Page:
It started ‘like a bad spy novel’ – as one Malagasy commentator put it. In July, an amateurish coup plot was hatched by a seemingly Walter Mitty-like ex-soldier to assassinate Madagascar’s President Andry Rajoelina and several top leaders around him.
But this poor script has now led to the arrests of 21 people, including five generals, two captains and five non-commissioned officers. Four retired national and foreign police and military personnel and five civilians were also detained. They plotted to assassinate Rajoelina and other leaders and topple the government, Attorney-General Berthine Razafiarivony told a news briefing on Sunday. On 20 July she announced that the first six people had been arrested.
One of the many questions about these puzzling developments is why all those top soldiers and police would fall for what looks like a B-grade movie plot?
The person who seems to have hatched it is Paul Rafanoharana, a dual Malagasy-French national, former French gendarme captain and currently a consultant to the Singapore-based Benchmark Advantage Group. This is the major shareholder in Madagascar Oil, which is developing the Tsimiroro onshore heavy oil field about 275 km west of the capital Antananarivo.
Local media report that police have recovered deleted email messages to Madagascar Oil executives on Rafanoharana’s computer. In them, he appeals to the company for at least €10-million to finance the coup. Justifying the insurrection, Rafanoharana wrote that Rajoelina’s government had sent Madagascar into a ‘hellish spiral,’ citing, among other missteps, the president’s advocacy of a local herbal beverage as a cure for Covid-19.
He tells Madagascar Oil that as payback for helping financially, the new government would clear the bureaucratic obstacles the company faced in getting its concessions cleared. Madagascar Oil has denied any involvement in the plans.
What do we make of this? Local website Madagate said it seemed implausible that Rafanoharana could have been so imprudent and amateurish as to solicit financing for a coup plot by email, which is so easy to detect.
A prominent local businessman who requested anonymity told ISS Today, ‘My first reaction was, “This can’t be serious.”’ He at first suspected that Rajoelina had invented the plot to get at his political enemies or distract the public from the hardships of Covid-19. But when the authorities began arresting senior military people, he started thinking there might be more to it.
A diplomat in Antananarivo who requested anonymity told ISS Today that the coup plot was not so implausible, given the military’s history of meddling in politics. Rajoelina himself came to power through a coup in 2009 when he ousted president Marc Ravalomanana with the military’s help.
After standing down under regional pressure, Rajoelina returned to office by beating his arch-enemy Ravalomanana in the 2018 elections, which Ravalomanana insisted were rigged. The diplomat said politics remained unstable, aggravated by rumours of an imminent cabinet reshuffle.
And Malagasy politics have also been of considerable interest to many foreign powers. The diplomat noted that these include France, the United States, Russia, and China, partly because of its strategic location in the Indian Ocean.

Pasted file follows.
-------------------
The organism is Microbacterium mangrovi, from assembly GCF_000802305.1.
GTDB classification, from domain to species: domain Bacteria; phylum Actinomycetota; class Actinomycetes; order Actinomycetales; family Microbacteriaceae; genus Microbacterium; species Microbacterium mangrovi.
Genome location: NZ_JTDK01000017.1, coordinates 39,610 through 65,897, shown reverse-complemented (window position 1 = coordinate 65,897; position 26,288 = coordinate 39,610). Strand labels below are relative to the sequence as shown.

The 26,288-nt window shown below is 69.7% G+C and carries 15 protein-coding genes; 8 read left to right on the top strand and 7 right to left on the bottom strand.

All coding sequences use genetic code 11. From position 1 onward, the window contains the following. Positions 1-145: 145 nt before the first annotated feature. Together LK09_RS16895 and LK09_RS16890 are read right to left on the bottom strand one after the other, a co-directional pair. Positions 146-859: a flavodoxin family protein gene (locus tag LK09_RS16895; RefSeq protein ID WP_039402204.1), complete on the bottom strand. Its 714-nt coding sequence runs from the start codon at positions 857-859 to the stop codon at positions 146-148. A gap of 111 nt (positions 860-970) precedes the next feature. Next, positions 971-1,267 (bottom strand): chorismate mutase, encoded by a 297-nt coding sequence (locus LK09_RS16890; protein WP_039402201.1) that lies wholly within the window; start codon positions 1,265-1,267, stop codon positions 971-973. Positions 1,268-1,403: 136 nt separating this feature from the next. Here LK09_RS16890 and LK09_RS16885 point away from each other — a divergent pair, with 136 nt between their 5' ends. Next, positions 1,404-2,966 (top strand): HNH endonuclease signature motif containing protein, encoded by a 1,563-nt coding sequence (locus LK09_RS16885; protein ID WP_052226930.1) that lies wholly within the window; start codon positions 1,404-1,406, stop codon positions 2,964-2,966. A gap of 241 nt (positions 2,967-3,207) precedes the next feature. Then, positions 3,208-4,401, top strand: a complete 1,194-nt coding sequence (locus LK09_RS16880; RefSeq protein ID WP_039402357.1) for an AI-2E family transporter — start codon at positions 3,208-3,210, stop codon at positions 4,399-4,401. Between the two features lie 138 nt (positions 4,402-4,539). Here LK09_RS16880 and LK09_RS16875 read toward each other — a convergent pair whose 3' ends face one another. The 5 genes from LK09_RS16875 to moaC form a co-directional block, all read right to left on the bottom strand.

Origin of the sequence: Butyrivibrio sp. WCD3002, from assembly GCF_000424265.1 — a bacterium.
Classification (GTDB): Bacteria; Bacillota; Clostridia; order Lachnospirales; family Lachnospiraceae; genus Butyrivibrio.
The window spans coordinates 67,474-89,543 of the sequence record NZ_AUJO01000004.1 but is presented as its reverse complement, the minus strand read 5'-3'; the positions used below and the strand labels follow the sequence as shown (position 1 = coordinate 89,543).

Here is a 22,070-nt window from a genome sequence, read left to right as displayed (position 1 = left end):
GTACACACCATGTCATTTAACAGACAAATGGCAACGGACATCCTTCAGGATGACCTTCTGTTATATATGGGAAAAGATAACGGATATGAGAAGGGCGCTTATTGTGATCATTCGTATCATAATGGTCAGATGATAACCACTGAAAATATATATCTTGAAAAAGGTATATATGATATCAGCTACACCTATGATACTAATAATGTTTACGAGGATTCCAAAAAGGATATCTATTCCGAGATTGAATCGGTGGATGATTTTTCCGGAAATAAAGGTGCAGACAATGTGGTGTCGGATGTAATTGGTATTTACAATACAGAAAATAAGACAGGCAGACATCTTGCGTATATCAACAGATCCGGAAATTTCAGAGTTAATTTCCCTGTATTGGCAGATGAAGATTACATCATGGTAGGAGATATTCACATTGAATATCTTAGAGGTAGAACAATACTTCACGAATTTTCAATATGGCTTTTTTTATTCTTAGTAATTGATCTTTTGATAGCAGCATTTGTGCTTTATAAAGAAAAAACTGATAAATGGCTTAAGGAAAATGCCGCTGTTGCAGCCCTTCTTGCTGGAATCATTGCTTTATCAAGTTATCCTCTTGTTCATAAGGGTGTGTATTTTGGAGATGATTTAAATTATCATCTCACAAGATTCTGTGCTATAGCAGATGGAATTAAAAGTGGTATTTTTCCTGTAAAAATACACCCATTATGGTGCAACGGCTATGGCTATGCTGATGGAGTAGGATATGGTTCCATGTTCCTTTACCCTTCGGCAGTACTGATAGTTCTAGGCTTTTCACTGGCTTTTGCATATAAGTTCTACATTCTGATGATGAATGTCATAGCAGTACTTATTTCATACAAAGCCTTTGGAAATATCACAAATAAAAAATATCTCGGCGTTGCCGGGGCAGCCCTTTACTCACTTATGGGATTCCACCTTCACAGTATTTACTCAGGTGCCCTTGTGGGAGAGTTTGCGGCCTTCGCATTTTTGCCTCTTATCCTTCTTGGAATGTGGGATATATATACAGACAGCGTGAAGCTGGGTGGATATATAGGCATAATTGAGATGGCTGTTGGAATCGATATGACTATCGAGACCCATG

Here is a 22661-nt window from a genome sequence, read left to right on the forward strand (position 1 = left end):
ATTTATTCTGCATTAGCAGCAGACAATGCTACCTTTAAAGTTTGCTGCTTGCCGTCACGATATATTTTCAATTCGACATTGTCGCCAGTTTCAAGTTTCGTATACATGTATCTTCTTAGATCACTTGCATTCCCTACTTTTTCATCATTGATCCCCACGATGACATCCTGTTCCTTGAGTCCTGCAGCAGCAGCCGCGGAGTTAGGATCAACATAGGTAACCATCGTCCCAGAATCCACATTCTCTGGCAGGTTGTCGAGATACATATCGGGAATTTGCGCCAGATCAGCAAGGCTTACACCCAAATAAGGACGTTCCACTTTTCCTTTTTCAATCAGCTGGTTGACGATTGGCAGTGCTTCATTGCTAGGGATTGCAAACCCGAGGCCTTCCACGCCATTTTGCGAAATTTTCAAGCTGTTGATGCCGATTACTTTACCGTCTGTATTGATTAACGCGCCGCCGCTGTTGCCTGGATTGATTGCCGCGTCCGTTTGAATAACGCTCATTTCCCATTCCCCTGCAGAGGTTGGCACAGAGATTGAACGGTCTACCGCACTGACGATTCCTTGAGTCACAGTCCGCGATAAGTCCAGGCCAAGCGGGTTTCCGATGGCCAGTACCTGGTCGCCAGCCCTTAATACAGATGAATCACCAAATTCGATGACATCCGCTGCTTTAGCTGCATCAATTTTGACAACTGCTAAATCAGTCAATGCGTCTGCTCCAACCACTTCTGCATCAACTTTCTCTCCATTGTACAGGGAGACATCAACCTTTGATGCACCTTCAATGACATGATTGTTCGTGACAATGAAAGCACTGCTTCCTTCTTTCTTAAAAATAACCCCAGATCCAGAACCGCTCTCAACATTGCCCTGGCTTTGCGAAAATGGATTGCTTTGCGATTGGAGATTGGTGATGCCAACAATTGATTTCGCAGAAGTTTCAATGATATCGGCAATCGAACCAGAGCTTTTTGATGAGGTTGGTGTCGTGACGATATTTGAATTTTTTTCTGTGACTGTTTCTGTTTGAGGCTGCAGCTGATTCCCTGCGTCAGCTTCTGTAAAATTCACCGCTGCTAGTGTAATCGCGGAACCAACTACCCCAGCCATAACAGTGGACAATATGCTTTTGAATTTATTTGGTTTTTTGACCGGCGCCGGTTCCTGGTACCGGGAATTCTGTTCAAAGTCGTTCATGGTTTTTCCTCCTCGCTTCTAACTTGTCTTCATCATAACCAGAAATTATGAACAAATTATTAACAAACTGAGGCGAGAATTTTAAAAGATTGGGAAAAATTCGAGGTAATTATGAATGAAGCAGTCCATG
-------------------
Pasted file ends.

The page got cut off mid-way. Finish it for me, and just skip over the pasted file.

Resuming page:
Back in 2009, Ravalomanana accused France of backing Rajoelina. After the 2018 elections the BBC reported that Russia had offered financial support to the election campaigns of at least six presidential candidates, including Rajoelina. The fact that Rafanoharana and another former French soldier and dual French-Malagasy national – Philippe Francois – were arrested in the latest incident has raised some speculative eyebrows.
But the diplomat believes that local circumstances would be enough to explain a coup attempt if indeed there was one. Madagascar has muddled along under generally poor governance since 2018. This has aggravated the effects of locust plagues, cyclones and another drought in the south which is threatening famine there. The Covid-19 pandemic and its lockdowns have also hit the country hard, he said.
According to the World Food Programme, chronic malnutrition afflicts almost half of all children under five – the world’s 10th highest rate. In recent decades the country has experienced a stagnation in per capita income and a rise in absolute poverty, it says.
‘The Grand Sud region has been struck by back-to-back droughts during the 2019/2020 and 2020/2021 rainy seasons. This has had a disastrous impact on agriculture and forced people to resort to desperate survival measures, such as eating locusts, raw red cactus fruits or wild leaves,’ it says.
The food security analysis conducted in April revealed that 1.14-million people in the region need urgent assistance and 14 000 of these are critically food insecure. And the situation could worsen from October to December this year, raising the number of people needing help to 1.31-million, the World Food Programme says.
‘Political instability undermines government institutional capacity, economic growth and development efforts. It also reduces people’s access to basic services and their ability to prevent and recover from frequent shocks such as climate-related disasters.’
Even so, a coup would hardly be the answer to the country’s ills. ‘It’s not good for Madagascar’s image … the island has been burdened with a negative image over decades with constant political instability, coups etc.,’ said former South African ambassador to Madagascar Gert Grobler.
Madagascar clearly needs to change its tired plot. Its still shaky political foundations must be consolidated so that the country’s massive socio-economic problems can be tackled with purpose and vigour.
Written by Peter Fabricius, ISS Consultant